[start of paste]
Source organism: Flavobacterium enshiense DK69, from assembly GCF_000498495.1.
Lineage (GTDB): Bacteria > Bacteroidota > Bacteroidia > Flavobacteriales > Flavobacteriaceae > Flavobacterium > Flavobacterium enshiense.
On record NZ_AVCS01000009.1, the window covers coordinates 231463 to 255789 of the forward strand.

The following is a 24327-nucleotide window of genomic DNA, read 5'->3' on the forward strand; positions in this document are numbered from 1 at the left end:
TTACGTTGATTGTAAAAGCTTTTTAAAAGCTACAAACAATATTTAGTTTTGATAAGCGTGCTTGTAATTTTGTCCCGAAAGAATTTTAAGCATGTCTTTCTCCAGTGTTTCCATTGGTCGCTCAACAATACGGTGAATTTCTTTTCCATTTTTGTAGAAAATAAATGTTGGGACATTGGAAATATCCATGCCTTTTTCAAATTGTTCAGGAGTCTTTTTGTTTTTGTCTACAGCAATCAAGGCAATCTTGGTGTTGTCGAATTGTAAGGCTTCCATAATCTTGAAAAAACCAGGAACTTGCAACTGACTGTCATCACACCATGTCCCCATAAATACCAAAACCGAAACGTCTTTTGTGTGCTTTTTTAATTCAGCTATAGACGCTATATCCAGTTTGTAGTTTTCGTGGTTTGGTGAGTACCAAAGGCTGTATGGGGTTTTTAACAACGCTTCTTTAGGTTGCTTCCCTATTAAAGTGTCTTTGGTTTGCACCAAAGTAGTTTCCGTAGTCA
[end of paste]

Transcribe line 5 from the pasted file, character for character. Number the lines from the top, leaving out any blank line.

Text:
TTACGTTGATTGTAAAAGCTTTTTAAAAGCTACAAACAATATTTAGTTTTGATAAGCGTGCTTGTAATTTTGTCCCGAAAGAATTTTAAGCATGTCTTTCTCCAGTGTTTCCATTGGTCGCTCAACAATACGGTGAATTTCTTTTCCATTTTTGTAGAAAATAAATGTTGGGACATTGGAAATATCCATGCCTTTTTCAAATTGTTCAGGAGTCTTTTTGTTTTTGTCTACAGCAATCAAGGCAATCTTGGTGTTGTCGAATTGTAAGGCTTCCATAATCTTGAAAAAACCAGGAACTTGCAACTGACTGTCATCACACCATGTCCCCATAAATACCAAAACCGAAACGTCTTTTGTGTGCTTTTTTAATTCAGCTATAGACGCTATATCCAGTTTGTAGTTTTCGTGGTTTGGTGAGTACCAAAGGCTGTATGGGGTTTTTAACAACGCTTCTTTAGGTTGCTTCCCTATTAAAGTGTCTTTGGTTTGCACCAAAGTAGTTTCCGTAGTCA